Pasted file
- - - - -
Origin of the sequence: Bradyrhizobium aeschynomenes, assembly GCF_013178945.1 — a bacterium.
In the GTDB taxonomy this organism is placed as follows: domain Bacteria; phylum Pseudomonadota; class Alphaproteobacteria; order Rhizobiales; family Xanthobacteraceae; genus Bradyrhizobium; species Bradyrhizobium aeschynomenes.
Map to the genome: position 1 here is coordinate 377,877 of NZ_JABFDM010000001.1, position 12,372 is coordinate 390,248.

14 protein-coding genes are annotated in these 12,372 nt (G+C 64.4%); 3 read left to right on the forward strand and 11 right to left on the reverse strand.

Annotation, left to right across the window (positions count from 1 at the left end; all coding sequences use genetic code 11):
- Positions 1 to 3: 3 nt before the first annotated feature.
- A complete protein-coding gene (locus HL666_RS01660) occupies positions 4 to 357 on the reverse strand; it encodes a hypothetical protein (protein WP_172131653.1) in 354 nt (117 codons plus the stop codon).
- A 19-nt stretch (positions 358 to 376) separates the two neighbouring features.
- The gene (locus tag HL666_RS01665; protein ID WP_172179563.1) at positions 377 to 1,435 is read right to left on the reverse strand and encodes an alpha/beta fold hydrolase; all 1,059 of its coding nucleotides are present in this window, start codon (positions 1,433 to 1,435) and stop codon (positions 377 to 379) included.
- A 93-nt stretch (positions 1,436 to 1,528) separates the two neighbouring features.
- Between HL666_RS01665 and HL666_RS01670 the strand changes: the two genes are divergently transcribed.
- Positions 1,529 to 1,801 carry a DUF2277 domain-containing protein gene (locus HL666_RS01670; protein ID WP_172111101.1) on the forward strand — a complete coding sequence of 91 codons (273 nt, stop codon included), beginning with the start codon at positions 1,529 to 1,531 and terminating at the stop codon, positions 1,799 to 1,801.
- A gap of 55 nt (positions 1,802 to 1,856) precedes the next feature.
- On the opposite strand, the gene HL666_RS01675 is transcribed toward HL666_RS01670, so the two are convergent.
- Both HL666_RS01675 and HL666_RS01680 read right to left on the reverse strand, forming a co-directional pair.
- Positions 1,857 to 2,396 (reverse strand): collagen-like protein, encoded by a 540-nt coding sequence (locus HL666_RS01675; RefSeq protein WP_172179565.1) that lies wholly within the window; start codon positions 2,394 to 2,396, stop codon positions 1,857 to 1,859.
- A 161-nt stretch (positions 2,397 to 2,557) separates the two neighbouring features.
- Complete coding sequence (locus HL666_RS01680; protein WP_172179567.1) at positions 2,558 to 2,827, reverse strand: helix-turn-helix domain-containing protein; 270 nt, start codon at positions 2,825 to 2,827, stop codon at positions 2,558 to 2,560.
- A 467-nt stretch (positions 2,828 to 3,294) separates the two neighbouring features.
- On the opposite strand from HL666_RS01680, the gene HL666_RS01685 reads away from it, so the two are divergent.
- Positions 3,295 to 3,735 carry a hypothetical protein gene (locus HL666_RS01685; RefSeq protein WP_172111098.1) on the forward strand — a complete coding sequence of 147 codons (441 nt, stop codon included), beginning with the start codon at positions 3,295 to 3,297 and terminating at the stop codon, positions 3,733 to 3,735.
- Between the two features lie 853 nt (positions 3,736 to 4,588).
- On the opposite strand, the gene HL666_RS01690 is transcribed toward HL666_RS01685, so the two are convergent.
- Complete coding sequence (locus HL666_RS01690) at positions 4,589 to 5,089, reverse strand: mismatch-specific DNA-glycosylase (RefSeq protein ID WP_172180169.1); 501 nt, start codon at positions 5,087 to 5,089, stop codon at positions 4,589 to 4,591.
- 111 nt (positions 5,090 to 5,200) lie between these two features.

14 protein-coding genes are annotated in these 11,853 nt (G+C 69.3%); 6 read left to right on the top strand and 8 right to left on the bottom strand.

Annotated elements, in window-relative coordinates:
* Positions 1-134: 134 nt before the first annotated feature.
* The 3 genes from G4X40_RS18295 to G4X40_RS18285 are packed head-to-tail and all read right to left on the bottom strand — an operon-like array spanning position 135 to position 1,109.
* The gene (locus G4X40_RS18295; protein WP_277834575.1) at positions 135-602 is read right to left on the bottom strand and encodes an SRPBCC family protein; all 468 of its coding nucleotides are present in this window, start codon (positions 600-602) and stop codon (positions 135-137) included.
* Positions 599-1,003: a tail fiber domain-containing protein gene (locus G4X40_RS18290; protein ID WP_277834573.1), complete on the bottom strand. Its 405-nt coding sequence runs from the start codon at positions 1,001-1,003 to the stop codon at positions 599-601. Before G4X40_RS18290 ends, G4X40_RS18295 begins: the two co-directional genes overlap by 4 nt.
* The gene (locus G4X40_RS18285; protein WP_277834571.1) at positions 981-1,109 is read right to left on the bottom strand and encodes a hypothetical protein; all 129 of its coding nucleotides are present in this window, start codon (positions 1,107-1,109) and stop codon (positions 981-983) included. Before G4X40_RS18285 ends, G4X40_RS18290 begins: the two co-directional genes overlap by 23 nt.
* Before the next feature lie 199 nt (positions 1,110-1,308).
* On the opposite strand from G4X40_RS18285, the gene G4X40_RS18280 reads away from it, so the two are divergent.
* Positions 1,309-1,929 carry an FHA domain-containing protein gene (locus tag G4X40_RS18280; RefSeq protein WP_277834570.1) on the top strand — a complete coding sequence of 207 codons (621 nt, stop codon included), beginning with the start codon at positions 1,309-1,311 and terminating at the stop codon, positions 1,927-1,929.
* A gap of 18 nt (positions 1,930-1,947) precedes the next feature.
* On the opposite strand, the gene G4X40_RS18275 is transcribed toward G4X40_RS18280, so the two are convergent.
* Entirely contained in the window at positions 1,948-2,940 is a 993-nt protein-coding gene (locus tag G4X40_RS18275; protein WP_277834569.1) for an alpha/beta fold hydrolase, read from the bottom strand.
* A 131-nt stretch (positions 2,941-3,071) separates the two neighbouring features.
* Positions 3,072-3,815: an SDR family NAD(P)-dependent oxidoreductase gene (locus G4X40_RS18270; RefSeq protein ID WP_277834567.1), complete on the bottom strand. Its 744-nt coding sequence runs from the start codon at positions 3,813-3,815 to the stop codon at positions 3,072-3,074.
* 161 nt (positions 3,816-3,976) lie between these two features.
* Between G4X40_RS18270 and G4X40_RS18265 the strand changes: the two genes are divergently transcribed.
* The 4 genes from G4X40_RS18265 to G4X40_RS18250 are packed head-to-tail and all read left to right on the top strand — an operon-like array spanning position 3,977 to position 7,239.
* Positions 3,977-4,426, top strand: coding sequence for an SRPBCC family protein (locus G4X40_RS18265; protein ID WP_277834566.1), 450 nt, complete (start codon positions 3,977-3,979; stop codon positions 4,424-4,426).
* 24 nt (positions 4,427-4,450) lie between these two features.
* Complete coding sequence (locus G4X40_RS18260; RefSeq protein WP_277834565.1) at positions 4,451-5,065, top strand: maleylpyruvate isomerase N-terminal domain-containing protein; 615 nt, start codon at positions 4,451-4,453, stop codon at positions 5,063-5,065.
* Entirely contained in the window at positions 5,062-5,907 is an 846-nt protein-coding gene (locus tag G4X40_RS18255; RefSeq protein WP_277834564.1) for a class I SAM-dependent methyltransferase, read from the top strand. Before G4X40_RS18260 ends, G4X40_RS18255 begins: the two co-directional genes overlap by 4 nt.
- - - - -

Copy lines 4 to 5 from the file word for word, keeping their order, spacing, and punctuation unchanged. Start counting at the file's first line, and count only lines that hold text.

14 protein-coding genes are annotated in these 12,372 nt (G+C 64.4%); 3 read left to right on the forward strand and 11 right to left on the reverse strand.

Annotation, left to right across the window (positions count from 1 at the left end; all coding sequences use genetic code 11):